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Column: The drugs do work - but there are new obstacles in the fight against AIDS

Yes, AIDS-related deaths are decreasing – but there are several huge threats in the fight against HIV and AIDS, writes Breda Gahan on World Aids Day.

Breda Gahan

SINCE 1981, MORE than 60 million people have been infected with human immunodeficiency virus (HIV) and nearly 30 million have died of acquired immune deficiency syndrome (AIDS), although it took them awhile to put a name of these conditions.

For many of a certain age, the death of Freddie Mercury in November 1991, just a day after he publicly announced he had AIDS, was a landmark moment in pop culture, but also a very real – and high-profile – human tragedy.

Thankfully, since then and especially from the mid 1990s, AIDS-related deaths began to decline largely due to the positive impact of highly active antiretroviral therapy (HAART).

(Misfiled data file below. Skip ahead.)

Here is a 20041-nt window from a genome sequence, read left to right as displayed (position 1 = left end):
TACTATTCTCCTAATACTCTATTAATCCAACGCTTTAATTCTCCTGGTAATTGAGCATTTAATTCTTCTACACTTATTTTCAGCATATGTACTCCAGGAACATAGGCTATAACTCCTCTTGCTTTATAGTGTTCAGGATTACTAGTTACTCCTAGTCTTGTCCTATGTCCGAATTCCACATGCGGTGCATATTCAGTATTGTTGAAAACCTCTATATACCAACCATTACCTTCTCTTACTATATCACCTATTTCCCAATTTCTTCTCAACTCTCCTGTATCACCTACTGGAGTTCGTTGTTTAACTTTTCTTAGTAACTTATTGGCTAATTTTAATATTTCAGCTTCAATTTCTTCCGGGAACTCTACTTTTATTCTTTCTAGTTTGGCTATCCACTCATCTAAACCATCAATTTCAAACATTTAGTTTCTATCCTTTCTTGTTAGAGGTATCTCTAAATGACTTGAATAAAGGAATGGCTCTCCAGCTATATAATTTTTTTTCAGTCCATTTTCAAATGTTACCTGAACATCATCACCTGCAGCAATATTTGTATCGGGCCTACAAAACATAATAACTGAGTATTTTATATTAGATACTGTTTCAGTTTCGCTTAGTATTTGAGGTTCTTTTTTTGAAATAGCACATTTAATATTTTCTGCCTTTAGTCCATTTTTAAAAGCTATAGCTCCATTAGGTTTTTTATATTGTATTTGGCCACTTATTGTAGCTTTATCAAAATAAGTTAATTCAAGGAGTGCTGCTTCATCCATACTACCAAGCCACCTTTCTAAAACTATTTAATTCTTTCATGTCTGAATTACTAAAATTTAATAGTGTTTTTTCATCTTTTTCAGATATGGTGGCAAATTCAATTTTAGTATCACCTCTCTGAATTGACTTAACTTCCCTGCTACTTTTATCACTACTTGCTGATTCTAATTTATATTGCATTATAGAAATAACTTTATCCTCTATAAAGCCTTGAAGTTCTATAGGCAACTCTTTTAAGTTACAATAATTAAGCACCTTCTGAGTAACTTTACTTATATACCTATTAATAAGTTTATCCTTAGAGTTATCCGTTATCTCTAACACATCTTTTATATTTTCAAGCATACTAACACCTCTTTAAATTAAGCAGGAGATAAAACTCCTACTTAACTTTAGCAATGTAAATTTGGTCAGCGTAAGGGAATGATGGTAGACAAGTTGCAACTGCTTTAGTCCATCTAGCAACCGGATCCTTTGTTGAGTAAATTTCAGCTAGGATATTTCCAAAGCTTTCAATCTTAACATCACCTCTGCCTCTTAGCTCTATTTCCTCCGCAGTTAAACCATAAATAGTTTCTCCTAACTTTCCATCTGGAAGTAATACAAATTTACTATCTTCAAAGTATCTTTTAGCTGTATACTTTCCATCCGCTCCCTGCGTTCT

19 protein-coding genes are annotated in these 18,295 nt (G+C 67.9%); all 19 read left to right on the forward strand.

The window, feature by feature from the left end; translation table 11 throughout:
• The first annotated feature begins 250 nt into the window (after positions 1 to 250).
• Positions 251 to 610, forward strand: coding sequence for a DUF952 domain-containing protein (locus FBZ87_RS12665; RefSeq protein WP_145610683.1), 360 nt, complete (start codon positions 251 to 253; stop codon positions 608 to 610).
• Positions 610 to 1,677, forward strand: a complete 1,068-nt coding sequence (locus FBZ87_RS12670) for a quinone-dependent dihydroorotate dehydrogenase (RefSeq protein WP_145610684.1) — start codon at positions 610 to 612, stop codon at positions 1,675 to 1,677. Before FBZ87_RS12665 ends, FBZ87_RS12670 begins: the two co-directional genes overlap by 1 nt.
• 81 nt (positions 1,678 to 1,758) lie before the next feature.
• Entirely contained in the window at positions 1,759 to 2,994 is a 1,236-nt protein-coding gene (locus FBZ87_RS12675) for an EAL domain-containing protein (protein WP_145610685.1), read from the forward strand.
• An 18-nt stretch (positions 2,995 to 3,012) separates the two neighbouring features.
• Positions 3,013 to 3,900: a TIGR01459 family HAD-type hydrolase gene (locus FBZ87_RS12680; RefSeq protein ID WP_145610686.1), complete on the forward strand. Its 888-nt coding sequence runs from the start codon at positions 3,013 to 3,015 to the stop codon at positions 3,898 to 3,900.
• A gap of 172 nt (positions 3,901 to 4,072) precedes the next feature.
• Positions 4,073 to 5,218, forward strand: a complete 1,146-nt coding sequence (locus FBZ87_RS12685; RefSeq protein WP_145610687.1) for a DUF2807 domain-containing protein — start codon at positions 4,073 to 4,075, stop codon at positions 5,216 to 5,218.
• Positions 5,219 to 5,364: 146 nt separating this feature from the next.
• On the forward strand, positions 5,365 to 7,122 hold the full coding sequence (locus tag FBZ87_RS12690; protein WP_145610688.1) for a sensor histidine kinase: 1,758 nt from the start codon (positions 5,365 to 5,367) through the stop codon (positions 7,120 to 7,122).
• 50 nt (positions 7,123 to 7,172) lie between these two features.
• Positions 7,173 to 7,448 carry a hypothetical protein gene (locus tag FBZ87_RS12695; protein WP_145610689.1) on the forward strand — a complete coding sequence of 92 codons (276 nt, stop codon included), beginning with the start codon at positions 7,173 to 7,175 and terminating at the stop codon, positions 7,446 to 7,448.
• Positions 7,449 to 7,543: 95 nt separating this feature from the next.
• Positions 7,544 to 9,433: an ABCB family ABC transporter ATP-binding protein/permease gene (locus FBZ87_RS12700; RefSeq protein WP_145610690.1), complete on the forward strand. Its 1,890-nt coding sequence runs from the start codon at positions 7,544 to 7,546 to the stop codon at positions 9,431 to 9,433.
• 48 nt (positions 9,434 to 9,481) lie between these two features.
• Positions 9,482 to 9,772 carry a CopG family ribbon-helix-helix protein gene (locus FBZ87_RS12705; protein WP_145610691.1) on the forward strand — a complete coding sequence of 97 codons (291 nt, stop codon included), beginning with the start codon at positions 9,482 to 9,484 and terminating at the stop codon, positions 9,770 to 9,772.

“AIDS-related deaths have fallen to lowest levels since the peak of the epidemic”

The November 2011 report by the Joint United Nations Programme on HIV and AIDS (UNAIDS), released last week, shows that 2011 was monumental in the AIDS response with unprecedented progress in science, political leadership and results.

The report also shows that new HIV infections and AIDS-related deaths have fallen to the lowest levels since the peak of the epidemic. New HIV infections were reduced by 21 per cent since 1997, and deaths from AIDS-related illnesses decreased by 21% since 2005. More good news: People living with HIV are also living longer and AIDS-related deaths are declining due to the lifesaving effects of antiretroviral therapy. At the end of 2010 estimates suggest that there were roughly: